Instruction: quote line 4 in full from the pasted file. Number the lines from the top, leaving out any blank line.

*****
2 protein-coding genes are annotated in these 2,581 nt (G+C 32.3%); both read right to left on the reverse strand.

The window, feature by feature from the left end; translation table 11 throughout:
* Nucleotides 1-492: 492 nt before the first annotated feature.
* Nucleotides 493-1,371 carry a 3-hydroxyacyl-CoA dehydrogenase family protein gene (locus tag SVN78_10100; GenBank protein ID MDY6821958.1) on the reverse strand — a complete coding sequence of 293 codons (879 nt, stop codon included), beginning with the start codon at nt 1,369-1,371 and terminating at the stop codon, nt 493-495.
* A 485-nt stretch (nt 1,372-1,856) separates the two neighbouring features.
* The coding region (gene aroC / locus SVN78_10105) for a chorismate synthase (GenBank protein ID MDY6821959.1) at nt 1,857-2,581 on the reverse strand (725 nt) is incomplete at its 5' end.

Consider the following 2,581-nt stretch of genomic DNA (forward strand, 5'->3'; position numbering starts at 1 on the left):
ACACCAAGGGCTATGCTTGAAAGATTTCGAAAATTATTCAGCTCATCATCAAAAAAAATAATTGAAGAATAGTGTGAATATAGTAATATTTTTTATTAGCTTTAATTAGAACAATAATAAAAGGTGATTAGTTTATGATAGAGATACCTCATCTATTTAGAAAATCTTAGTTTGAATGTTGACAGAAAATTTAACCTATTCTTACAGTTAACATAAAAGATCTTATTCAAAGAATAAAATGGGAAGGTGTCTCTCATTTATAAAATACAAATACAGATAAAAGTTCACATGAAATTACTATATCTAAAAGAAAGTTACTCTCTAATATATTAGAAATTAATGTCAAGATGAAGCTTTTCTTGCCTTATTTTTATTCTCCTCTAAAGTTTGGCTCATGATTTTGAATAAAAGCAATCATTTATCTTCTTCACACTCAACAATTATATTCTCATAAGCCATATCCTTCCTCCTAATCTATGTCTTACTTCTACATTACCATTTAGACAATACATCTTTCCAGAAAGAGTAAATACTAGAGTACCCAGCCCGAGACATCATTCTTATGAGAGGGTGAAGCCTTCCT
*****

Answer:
* Nucleotides 493-1,371 carry a 3-hydroxyacyl-CoA dehydrogenase family protein gene (locus tag SVN78_10100; GenBank protein ID MDY6821958.1) on the reverse strand — a complete coding sequence of 293 codons (879 nt, stop codon included), beginning with the start codon at nt 1,369-1,371 and terminating at the stop codon, nt 493-495.